Sunday, September 22, 2013

In Monster

I took the train from Hamburg to Muenster (Monster) today.  It stopped in Bremen en route .

My mother was born in Bremen, in 1935 (ish). My mother, like the protagonist in the movie Big Fish, doesn't tell factual stories, so the details of her life are hazy to me at best.  It seems probably that she was in Bremen during the war, and later Hamburg, and that still later she was put on a train with other children evacuated from the city to Switzerland.

My mother has left Germany behind her, totally.  Germany as a whole is her Monster.

She doesn't know I am here.

Today the train sped through fields of remarkable flatness, over bridges above narrow canals of water, through groves of tall, straight-trunked trees whose small round leaves explain incontrovertibly what Klimt was going for in his paintings, past two-storey farmhouses with clay-tiled roofs, and into Bremen with its ornately-fronted Geibel-Hauses (reproduced in the Eighteenth-Century style after the bombings or original?  Hard to tell from the train). It's beautiful here.

Mother tells the story of being at her grandmother's farmhouse (where?  Somewhere in this flat green countryside?)  and riding the black pig across the fields, until it plunged into the canal at the end of a field in order to get her off.

(It's nice to be thinking of my mother and not so much of the various ways my heart is parceled.)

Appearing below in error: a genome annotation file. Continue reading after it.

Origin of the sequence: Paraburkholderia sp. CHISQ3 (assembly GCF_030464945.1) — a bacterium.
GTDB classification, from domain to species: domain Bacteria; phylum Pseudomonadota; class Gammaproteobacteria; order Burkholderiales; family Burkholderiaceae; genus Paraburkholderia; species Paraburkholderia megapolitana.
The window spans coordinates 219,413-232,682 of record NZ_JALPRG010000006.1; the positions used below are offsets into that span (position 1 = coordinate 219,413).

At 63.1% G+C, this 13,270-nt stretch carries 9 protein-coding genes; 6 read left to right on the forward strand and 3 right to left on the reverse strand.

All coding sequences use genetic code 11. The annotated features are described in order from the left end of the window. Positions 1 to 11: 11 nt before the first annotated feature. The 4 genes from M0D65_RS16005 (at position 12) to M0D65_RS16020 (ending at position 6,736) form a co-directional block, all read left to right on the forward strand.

Friday, September 20, 2013


I am on my way to Muenster, Germany for a conference.  Clara likes to refer to my destination as "monster."  It feels a bit like I am travelling to a monster, or through a monster.

Here, if I name it most specifically, is my monster:
What if my children don't need me?  If I am not there, if I am not in their lives every second making myself indispensible, if I am not the one they go to with nightmares in the night, do they still need me?
(And what if, oh you rotten stinking internet for having planted this terrible seed in my brain, it would be better for them if I died than if I divorced their father?  What then? Suicidal ideations, anyone?  Lengthy conversations with self in mirror about cost/value of self's existence ensue.)

Muensterous and self-indulgent musings from the floor of BWI's international departures terminal.

Muenster: the hotel looks like it will be very modern and flashy (I love that).  And my mother comes from Germany but has never told me anything about it, so I am curious to be there as a grown up with my own eyes to see the world.

And I think perhaps I am doing well in my career and am creating a research niche for myself, perhaps, with the whole third culture literature thing.  So, there's that.

Wednesday, September 18, 2013

Clara, Spelling

Clara figuring out how to spell, on her own.

"Jric" (Drink)
"Jitli" (Gently)

Both included in the guide she wrote to caring for cats: